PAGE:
City’s Bay Street Corridor plan: Residents want more before endorsing it


STATEN ISLAND, N.Y. — A stalwart band of civic leaders and local business owners braved the frigid cold on Monday afternoon to hold a press conference in Tappen Park, announcing priority issues they are asking the city to address as plans move forward to re-zone and develop the Bay Street Corridor.

The corridor — now zoned for manufacturing — extends from Sands Street in Stapleton to Victory Boulevard in Tompkinsville, between Van Duzer Street and the Staten Island Railroad tracks.

Residents and business owners laid out a series of community priorities they want funded in order to gain local support for the city plan that is designed to transform the corridor with new housing and commercial uses.

“If the city addressed even a quarter of what we are requesting, Stapleton would be transformed.”

“Some of the top priorities for my members are increased ease of public transportation for Stapleton commuters, enhanced safety for pedestrians along Bay Street, and the creation of new public schools for the anticipated influx of new families,” said Priscilla Marco, president of the Van Duzer Street Area Civic Association. “These items must be addressed in conjunction with the rezoning of the Bay Street Corridor.”

The grass-roots coalition called for funding of the construction of a new public school, intermediate school and high school within the Bay Street Corridor area “to ensure that sufficient seats are available for the current residents and future population growth.”

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Looking for things to do when the weather is bad? Maybe you’re just not into the outdoors? Join Dave Evans as he explores fun things to do indoors in New York City on a budget!


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Thanks to everyone who came out!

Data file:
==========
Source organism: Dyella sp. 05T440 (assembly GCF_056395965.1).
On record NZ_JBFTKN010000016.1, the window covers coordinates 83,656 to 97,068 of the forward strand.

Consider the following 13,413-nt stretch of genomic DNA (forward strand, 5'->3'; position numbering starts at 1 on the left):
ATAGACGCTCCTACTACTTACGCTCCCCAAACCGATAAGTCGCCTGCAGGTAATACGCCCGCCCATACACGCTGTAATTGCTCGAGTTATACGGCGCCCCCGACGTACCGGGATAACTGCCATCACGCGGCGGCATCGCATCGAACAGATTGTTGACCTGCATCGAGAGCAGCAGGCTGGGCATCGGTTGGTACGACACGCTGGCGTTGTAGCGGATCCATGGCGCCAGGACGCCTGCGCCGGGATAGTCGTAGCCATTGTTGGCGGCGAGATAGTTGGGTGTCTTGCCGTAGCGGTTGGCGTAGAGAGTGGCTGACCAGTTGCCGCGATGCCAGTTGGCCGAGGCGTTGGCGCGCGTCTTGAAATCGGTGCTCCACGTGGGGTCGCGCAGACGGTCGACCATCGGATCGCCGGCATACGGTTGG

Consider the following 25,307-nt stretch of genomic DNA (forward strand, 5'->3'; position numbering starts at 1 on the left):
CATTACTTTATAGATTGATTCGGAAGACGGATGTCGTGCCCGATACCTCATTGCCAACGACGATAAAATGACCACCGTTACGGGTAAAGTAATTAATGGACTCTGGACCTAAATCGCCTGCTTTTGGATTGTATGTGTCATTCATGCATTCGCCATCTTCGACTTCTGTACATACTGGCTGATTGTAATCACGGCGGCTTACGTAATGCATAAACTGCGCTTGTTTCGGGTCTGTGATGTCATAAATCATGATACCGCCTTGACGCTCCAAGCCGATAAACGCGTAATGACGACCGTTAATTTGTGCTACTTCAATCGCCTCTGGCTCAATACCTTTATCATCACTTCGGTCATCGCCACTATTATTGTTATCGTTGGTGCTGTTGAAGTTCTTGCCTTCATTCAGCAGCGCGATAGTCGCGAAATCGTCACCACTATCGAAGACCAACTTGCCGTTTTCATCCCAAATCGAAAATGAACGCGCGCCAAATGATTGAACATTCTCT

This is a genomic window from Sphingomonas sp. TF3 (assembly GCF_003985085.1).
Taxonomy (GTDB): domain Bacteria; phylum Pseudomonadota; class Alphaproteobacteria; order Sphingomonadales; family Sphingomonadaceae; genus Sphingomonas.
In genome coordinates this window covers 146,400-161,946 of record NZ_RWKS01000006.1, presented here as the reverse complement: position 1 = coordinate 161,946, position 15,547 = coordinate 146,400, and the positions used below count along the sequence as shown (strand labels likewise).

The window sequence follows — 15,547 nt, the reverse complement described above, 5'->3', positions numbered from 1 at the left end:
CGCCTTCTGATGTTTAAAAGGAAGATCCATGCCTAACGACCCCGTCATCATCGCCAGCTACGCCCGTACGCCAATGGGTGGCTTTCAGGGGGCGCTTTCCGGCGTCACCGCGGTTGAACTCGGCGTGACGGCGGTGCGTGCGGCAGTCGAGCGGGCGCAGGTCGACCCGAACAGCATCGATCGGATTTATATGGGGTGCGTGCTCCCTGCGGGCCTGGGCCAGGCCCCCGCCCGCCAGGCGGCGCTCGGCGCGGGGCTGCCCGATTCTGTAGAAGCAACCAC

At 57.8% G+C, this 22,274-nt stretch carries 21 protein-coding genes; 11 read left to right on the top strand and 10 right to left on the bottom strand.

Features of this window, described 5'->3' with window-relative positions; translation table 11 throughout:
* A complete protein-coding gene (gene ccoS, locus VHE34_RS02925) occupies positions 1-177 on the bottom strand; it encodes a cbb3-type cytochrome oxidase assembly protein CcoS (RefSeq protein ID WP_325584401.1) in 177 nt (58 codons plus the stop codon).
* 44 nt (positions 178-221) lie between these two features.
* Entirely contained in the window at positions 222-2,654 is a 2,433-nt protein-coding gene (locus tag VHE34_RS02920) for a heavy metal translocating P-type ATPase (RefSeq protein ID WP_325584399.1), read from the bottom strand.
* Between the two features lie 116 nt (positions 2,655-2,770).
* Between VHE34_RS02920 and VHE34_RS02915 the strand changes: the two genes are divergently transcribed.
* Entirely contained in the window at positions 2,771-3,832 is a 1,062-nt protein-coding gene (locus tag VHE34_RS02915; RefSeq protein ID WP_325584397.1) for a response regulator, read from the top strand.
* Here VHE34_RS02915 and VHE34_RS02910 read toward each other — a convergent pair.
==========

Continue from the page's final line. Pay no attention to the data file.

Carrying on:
All 115 of you!
If you missed the meeting and want to post your opinion. Check out this link.

Old Man Night



Every other Thursday night we host private sessions for the 20-50 year old crowd. It’s a relaxed atmosphere where people can come ride/skate or just hang out.


Ed Pollio and a couple tools of the trade that helped create his public DIY Mecca.
Intro and photos by Rob Dolecki

“New York City is one place that has never had an indoor park stick around for more than a few months. Attribute it to one of the most expensive square-foot rental rates in the world, or the abundance of new parks throughout the five boroughs; it’s probably one of the toughest places to pull it off.”  Read full article at DIG BMX

CNN Money – Story About Summer Youth at 5050 Skatepark. (Youth Employment Saves Lives)

CNN Money Story

Having a summer job may not give kids much of a financial leg up for the future, but it does help keep them out of trouble, according to a study published this week.
The study, which tracked the wages, mortality and incarceration rates of 200,000 14 to 26 year olds who applied or participated in New York’s youth employment programs, found that participants who held steady summer jobs were not only less likely to end up in prison, they were also more likely to stay alive.
“We were particularly surprised about the mortality results: In essence, the program saved about 20 lives per year over the four years that we studied,” wrote the researchers, who were from the Wharton School of Business, the University of California at Berkeley and U.S. Treasury Department.
To determine the number of lives saved, researchers compared the mortality rate of those who were offered a spot in the summer employment program between 2005 and 2008 and compared it with the mortality rates of those who did not end up participating in the program, said Judd Kessler, assistant professor of business economics and public policy at Wharton. In total, they saw a nearly 20% reduction in the mortality rate among those who participated in the program.
“Those of us who have been in this field for many years have always known intuitively that the program, while only a six-week program, kept people engaged and out of trouble,” said Bill Chong, New York City’s Commissioner of Youth and Community Development, which oversees the programs the researchers studied. “What I think surprised us from the study was the long-term impact.”
However, working during the summer did little to boost the participant’s future earnings potential or the likelihood that they would go on to enroll in college, the researchers found.

Read the whole Story Here.


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